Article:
2. Essential Oils Can Cure Mental/Emotional Issues: There is no scientfically-backed evidence that essentials oils can cure or aid mental or emotional issues. However, many doTERRA reps continue to leverage this as a selling point for the oils. Given the prevelance of these issues in the United States, it’s understandable why they would use this angle, but it’s extremely dangerous to redirect someone from getting actual medical and professional attention for their issues to an oil that smells good.
  3. Essential Oils Can Cure Diseases: There is no scientifically-backed evidence that essential oils can cure any ailments like cancer, the flu, arthritis, inflammation, migraines, etc. Any claims by a DoTERRA distributor should be met with skepticism, especially since doTERRA has already received a written warning by the FTC about untruthful claims about what their essential oils can do. Here’s a bit from the warning letter:

Your consultants promote your above mentioned dōTERRA Essential Oil products for conditions including, but not limited to, viral infections (including ebola), bacterial infections, cancer, brain injury, autism, endometriosis, Grave’s Disease, Alzheimer’s Disease, tumor reduction, ADD/ADHD,  and other conditions that are not amenable to self-diagnosis and treatment by individuals who are not medical practitioners. Moreover, your consultants redirect consumers to your website,, to register as a customer or member (i.e., consultant), and to purchase your dōTERRA Essential Oil products.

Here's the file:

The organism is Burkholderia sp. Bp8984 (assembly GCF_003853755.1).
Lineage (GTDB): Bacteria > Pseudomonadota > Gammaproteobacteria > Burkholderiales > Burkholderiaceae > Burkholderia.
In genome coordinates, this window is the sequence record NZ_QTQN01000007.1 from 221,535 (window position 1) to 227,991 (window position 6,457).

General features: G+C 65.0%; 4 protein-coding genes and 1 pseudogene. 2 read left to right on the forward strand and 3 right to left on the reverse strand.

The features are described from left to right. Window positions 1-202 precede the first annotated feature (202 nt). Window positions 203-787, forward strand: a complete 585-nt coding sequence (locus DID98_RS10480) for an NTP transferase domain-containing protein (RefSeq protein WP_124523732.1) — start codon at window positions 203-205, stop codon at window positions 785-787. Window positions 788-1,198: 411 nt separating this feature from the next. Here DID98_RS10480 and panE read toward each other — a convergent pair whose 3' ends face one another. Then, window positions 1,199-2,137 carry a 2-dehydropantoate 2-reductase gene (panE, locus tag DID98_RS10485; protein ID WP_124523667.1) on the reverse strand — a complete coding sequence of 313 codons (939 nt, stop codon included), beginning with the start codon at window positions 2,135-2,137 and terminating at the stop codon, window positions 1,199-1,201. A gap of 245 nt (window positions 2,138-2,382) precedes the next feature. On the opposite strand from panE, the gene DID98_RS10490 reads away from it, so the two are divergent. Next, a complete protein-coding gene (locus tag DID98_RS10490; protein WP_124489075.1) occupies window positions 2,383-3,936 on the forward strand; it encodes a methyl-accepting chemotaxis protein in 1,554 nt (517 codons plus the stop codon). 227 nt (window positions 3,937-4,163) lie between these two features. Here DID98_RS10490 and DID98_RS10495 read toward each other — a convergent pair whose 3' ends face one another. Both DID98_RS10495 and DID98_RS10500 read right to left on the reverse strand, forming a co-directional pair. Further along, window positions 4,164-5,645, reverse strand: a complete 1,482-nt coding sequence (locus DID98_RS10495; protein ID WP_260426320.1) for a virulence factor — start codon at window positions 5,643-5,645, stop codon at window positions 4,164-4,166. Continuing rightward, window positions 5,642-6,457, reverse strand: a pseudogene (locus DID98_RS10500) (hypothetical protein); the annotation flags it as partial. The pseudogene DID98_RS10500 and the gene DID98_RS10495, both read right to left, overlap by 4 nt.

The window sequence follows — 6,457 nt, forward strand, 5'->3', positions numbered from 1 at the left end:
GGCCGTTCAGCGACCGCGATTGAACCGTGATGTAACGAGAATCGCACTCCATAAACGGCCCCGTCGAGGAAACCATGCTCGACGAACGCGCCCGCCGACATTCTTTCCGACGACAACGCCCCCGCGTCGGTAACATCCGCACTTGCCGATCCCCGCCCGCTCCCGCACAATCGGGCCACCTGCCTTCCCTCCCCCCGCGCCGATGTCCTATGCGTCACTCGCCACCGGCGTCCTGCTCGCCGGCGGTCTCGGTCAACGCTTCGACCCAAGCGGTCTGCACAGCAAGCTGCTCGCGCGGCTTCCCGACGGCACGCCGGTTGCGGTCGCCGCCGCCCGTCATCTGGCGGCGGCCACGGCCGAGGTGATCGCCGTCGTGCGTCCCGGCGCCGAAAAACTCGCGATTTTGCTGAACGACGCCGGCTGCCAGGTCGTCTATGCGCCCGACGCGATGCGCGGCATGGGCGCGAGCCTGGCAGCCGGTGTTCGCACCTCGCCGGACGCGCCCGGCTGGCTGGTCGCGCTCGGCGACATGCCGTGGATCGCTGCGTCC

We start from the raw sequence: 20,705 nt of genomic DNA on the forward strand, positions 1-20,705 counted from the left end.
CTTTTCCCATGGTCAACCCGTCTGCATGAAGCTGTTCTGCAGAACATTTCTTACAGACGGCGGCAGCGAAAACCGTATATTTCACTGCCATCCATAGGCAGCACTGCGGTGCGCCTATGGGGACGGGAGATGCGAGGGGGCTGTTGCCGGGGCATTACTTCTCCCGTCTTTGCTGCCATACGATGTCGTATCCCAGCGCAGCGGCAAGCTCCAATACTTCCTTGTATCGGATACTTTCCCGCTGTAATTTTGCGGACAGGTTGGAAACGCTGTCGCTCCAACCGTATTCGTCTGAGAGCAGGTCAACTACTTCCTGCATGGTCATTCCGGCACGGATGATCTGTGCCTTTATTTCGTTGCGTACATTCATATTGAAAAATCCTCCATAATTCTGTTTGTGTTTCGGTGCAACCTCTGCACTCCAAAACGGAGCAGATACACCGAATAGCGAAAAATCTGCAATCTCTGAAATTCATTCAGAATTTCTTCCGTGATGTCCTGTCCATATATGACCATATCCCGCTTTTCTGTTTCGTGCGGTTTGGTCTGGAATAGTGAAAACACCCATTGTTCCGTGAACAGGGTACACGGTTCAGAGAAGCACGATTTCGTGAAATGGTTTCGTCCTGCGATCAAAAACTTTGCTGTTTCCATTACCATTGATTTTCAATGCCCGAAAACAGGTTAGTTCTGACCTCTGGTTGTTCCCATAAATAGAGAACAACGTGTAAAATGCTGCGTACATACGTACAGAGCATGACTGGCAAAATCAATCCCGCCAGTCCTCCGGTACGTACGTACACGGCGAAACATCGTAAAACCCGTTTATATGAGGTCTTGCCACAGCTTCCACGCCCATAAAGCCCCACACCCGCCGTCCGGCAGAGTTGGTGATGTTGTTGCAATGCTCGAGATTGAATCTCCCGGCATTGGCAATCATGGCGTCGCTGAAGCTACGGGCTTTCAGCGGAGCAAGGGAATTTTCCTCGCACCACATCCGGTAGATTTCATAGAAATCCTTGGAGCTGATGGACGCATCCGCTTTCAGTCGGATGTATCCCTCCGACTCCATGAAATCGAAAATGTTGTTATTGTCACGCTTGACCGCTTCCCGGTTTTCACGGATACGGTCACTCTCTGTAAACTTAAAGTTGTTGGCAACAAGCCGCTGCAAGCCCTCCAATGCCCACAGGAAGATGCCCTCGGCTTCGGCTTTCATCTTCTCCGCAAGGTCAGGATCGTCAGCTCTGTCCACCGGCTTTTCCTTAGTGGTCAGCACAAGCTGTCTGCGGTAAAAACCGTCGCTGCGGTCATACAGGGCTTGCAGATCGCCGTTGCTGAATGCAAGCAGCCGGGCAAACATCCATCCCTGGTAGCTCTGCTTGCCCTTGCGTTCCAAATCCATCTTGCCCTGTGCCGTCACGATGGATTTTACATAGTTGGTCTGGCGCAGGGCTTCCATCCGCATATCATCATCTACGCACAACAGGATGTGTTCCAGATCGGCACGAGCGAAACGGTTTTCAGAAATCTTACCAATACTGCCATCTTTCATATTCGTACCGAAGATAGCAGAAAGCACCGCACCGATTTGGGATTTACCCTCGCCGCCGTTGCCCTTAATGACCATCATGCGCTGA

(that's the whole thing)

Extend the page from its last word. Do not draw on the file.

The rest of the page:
Unfortunately, many doTERRA distributors are making wildly inaccurate and unsubstantiated claims. Here is a sample:

doterra health claimsdoterra bad health claims

doTERRA Leaders

Companies are reflections of their leaders, so you should always research the top executives of an MLM you are joining to see if they have been a part of any failed MLMs, have been sued by the FDA or SEC, or have had any civil actions brought against them.

David Stirling – Founder/CEO

  • Other MLM Involvements:
    • Young Living
  • Warned by FDA in 2014 about dishonest therapeutic claims made about doTerra products.

Corey B. Lindley – President, CFO

  • Other MLM Involvements:
    • Young Living

Emily Wright – Sales/Marketing Executive 

  • Other MLM Involvements:

Gregory P. Cook – President, China

  • Other MLM Involvements:

Are you confident that these leaders can build a successful future for Prüvit and will be looking out for your best interests?

doTERRA Income Disclosure Statement